The future Typhoon is also likely to incorporate a new glass cockpit as part of a mid-life update, leveraging consumer technology such as iPad-style large displays. That said, its colour coded MIDS already sets a very high standard in MMI (man machine interface). Says Smith: “As time goes on we will probably have to look at updating the cockpit and computing, adding in more and more automation.” He added: “If you have a lifespan of 30-40 years there will come a time when you will have to do a cockpit upgrade. BAE Systems has that part of the project and we have already started to look at what sort of technology might be applicable to doing that task”
(Check out this video of an exclusive cockpit briefing on the Typhoon from BAE Systems Test Piloy Andy Blythe)
More futuristically, Smith also talks of the Typhoon of 2045 being a ‘hybrid’ air platform – incorporating new levels of autonomy to help the pilot. Smith raises this intriguing idea: “I don’t think we’ve come to the end of manned aircraft yet, but I wonder about a ‘hybrid’ air platform. Something like Typhoon, where you have immense capability on it but, if the pilot can’t manage all that, could you consider making some of that capability autonomous?” He goes on: “You would have a man-in-the-loop but a lot of the functionality would work on its own – so a hybrid manned vehicle with autonomous capability is an interesting byproduct of unmanned vehicles and manned vehicles.” Smith notes that the Typhoon’s advanced MMI (along with ‘carefree handling’), which allow the pilot to concentrate on the mission, mean it is “not a far stretch of the imagination” to take this even further.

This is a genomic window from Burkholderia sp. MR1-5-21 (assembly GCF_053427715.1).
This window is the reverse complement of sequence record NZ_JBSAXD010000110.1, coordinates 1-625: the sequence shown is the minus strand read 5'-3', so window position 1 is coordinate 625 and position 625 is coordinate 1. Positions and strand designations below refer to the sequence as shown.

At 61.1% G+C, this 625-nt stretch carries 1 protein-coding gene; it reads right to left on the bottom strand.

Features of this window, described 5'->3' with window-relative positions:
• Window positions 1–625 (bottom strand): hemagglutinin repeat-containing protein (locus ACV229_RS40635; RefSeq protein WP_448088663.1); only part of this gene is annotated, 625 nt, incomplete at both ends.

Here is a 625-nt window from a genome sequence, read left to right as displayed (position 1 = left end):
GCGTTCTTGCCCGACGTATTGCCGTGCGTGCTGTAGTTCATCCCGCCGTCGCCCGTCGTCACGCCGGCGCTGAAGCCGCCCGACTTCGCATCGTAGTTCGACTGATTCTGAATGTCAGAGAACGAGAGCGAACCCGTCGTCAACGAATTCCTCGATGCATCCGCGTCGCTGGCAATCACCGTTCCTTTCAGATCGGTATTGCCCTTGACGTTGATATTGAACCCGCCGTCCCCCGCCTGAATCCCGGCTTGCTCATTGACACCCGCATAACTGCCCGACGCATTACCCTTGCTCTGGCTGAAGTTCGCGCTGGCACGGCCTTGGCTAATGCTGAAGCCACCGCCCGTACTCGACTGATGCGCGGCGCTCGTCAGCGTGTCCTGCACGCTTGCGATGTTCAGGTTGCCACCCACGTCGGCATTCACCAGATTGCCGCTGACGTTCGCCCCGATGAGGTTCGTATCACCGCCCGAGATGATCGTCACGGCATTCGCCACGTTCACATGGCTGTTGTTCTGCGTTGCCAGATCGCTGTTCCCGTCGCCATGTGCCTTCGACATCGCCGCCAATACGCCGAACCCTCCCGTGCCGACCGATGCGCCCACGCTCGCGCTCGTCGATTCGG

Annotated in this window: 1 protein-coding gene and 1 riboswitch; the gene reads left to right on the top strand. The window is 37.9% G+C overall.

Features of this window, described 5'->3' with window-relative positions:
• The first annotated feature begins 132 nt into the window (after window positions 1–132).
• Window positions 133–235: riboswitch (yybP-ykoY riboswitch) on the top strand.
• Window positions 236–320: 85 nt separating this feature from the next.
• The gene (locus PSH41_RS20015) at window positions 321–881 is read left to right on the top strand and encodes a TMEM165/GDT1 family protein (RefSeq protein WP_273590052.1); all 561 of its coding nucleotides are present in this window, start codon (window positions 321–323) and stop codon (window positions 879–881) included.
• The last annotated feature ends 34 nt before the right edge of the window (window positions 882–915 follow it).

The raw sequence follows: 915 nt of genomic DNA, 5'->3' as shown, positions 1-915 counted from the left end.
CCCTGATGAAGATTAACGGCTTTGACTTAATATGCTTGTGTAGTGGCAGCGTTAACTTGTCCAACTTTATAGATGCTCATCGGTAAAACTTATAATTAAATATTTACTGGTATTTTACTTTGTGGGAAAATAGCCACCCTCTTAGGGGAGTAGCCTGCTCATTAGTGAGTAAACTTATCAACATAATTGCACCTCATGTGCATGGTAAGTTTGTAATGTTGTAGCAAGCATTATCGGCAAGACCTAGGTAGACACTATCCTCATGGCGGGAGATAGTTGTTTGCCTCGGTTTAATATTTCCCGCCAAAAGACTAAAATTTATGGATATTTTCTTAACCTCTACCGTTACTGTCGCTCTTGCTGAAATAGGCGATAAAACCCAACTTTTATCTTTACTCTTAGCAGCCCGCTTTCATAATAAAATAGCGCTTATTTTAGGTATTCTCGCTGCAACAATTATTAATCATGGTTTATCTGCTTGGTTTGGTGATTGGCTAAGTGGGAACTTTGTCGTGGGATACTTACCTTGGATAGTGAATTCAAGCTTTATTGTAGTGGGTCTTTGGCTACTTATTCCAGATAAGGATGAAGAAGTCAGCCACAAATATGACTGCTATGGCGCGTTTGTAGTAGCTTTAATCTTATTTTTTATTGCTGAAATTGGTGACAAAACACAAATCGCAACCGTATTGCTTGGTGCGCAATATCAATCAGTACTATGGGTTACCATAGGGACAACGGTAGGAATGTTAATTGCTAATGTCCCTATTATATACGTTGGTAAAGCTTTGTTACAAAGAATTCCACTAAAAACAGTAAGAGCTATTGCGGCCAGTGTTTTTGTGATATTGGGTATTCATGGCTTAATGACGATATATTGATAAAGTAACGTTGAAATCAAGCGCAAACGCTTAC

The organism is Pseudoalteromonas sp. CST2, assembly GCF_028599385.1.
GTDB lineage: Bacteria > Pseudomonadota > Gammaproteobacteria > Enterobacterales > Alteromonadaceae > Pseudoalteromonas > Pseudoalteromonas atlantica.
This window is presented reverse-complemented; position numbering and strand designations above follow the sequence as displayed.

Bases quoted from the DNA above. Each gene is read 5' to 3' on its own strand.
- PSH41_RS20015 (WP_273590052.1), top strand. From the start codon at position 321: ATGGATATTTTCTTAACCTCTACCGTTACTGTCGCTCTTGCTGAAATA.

Essentially this could mean that BAE’s work on autonomy (which, though Taranis is the most recent example, actually dates back to the Corax/Raven in the early 2000s) may at some point turn a single-seat Typhoon into a ‘virtual twin-seater’ with the second ‘AI’ crewmember providing enhanced situational awareness, suggesting courses of action, or perhaps even flying the aircraft back to base should the pilot become incapacitated. Although this sounds like science fiction, some of BAE’s work on autonomy for the civil ASTRAEA UAS project is already laying the groundwork for this advanced ‘computer co-pilot’.